“Deep in the southernmost part of Alabama, along the banks of a lazy winding river, lies the sleepy little community known as Lost River, a place that time itself seems to have forgotten. After a startling diagnosis from his doctor, Oswald T. Campbell leaves behind the cold and damp of the oncoming Chicago winter to spend what he believes will be his last Christmas in the warm and welcoming town of Lost River. There he meets the postman who delivers mail by boat, the store owner who nurses a broken heart, the ladies of the Mystic Order of the Royal Polka Dots Secret Society, who do clandestine good works. And he meets a little redbird named Jack, who is at the center of this tale of a magical Christmas when something so amazing happened that those who witnessed it have never forgotten it. Once you experience the wonder, you too will never forget A Redbird Christmas”
I am not normally a fan of Christmas stories. This story was less about Christmas (except for the last couple chapters) and more about what a community should look like. It shows how a small community can look out for each other and how I wish more places in the world could be. It was a quick read. I finished it in about two hours, but it was worth the time I spent on it for the most part.
One of the plot lines was a small bird was shot with a BB gun by some kids. This giant man came out and saved the poor bird and didn’t have the heart to put it out of its misery. Instead the man fixes the bird up as best as he can and raises the bird. The bird then becomes his best friend and changes the way the entire town works. This one act of kindness, something I really admire the character for, changed everyone’s lives for the better. This book was heart warming, made me laugh, and made me cry.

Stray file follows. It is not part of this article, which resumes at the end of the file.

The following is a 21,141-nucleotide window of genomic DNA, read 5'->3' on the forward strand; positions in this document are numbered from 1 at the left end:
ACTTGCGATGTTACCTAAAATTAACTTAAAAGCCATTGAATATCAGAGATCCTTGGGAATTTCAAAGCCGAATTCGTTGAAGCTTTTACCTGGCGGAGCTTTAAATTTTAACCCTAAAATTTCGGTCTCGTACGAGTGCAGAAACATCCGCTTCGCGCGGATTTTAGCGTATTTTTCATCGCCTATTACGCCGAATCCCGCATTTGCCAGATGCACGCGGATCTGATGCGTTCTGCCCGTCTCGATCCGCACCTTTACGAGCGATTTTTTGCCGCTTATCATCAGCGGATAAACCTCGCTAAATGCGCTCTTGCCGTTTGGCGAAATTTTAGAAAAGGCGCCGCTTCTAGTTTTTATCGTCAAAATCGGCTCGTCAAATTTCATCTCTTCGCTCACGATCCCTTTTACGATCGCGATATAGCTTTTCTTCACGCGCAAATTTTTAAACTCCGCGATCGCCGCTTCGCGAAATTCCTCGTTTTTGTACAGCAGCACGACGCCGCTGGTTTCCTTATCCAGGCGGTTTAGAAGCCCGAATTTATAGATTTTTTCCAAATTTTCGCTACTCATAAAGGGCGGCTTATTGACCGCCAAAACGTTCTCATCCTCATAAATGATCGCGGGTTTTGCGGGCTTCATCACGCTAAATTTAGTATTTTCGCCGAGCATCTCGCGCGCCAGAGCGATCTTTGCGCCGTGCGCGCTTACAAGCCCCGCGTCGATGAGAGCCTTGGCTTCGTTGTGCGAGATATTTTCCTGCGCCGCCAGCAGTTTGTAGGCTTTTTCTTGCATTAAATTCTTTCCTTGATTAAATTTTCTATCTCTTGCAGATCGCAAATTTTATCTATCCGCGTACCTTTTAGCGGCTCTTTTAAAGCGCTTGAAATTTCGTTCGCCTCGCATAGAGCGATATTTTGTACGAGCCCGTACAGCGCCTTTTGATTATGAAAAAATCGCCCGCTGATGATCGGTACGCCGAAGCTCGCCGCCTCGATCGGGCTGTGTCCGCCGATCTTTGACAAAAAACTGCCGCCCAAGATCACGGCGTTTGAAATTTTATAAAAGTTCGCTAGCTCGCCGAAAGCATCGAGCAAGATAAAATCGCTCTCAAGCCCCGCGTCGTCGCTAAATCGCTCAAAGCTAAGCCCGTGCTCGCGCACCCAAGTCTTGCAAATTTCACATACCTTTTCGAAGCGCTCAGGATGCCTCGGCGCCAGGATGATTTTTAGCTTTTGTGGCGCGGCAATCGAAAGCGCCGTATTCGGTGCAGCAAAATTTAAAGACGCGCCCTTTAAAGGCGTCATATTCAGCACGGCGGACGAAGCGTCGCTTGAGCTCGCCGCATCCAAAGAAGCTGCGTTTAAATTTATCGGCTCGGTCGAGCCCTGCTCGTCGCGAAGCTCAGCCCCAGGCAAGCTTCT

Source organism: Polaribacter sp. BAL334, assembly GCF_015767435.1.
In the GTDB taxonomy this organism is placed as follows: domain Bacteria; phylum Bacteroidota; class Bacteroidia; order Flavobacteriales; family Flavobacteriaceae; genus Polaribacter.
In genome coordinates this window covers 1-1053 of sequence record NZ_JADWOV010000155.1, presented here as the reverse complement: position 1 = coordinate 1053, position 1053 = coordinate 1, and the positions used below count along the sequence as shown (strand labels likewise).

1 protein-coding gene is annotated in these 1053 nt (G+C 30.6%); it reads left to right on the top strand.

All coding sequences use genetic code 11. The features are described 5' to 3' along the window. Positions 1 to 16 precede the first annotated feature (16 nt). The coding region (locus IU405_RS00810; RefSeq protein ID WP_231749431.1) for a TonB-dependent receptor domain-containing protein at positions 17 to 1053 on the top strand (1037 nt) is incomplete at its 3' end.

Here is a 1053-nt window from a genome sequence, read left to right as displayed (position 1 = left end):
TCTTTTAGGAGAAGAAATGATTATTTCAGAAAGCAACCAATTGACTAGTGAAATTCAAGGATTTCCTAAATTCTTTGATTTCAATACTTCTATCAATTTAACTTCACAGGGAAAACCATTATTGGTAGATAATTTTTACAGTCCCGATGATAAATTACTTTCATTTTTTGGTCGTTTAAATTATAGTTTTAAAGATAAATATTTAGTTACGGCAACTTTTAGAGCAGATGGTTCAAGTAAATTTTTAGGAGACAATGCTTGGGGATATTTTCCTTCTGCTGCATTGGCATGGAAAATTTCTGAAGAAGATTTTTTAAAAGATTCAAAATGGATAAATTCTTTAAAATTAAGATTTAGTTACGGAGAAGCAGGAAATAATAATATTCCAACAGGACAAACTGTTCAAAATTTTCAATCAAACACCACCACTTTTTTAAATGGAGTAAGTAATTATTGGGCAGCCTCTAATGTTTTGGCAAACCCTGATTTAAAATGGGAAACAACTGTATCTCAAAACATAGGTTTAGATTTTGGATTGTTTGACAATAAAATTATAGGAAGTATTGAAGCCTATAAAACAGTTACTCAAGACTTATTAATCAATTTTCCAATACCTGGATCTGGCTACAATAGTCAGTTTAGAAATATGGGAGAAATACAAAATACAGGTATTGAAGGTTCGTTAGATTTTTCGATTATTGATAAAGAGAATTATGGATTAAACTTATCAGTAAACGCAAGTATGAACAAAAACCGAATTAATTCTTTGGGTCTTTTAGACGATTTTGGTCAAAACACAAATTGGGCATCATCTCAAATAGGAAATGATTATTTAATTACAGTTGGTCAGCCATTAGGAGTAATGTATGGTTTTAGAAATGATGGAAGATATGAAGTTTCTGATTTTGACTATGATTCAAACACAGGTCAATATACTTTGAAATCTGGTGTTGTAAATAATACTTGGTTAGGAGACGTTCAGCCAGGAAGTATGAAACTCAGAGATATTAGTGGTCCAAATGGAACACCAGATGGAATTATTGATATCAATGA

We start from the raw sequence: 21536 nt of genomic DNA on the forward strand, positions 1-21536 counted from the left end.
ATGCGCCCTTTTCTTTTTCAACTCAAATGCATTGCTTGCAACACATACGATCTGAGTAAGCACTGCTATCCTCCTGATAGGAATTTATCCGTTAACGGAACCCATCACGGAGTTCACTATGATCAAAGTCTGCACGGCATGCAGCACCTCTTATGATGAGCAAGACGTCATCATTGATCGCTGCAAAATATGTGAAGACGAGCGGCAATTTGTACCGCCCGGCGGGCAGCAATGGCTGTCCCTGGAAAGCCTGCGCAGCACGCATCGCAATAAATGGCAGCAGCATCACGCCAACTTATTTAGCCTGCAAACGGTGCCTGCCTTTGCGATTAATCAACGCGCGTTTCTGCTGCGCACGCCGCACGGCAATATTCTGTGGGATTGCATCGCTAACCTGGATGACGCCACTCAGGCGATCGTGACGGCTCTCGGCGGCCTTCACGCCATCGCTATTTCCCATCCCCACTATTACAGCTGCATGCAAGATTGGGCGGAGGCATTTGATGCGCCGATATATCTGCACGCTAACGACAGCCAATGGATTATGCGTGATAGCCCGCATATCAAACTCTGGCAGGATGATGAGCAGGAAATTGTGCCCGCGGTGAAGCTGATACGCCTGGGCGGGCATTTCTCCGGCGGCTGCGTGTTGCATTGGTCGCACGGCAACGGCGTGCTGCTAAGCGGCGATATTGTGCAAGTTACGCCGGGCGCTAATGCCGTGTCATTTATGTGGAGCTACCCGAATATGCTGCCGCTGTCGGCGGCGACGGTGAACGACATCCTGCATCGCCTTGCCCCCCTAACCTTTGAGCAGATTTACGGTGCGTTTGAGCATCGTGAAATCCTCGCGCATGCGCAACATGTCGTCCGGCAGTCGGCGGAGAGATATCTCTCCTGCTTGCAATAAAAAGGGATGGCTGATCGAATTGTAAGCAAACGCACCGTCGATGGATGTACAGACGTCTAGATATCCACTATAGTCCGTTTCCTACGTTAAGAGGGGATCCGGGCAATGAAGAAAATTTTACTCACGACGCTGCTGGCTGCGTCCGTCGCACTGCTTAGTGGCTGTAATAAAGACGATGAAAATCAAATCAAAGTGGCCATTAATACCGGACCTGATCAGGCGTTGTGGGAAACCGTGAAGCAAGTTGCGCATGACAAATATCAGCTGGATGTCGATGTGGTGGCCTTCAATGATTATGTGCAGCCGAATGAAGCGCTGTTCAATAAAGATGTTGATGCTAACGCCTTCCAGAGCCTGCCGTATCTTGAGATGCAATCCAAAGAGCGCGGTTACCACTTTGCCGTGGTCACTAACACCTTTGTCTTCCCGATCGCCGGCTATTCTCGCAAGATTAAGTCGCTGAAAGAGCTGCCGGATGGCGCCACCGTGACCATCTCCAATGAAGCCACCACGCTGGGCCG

There is a plot line where the bird literally falls in love with a disabled girl and in this friendship endears the entire town to her. This bird in the end saved this little girl’s life. The bird, Jack, did nothing more than cuddle up to the girl and play with her everyday, but those simple things that he seemed to enjoy too made a huge difference.
The story itself was fantastic and as always I loved Fannie Flagg’s writing, but the ending killed me. Not only was it the most predictable outcome possible, it felt rushed. The book ended with the Christmas miracle plot (which happened the day after Christmas) and everyone getting happy endings. Usually I hate happy endings and this is no exception. I hated this ending as it tied everything up so neatly and so quickly that I felt like the author just threw it on the end because she was getting tired of writing the book and wanted to move on to her next project.
4 out of five stars. I would recommend this book.
You can buy this book here.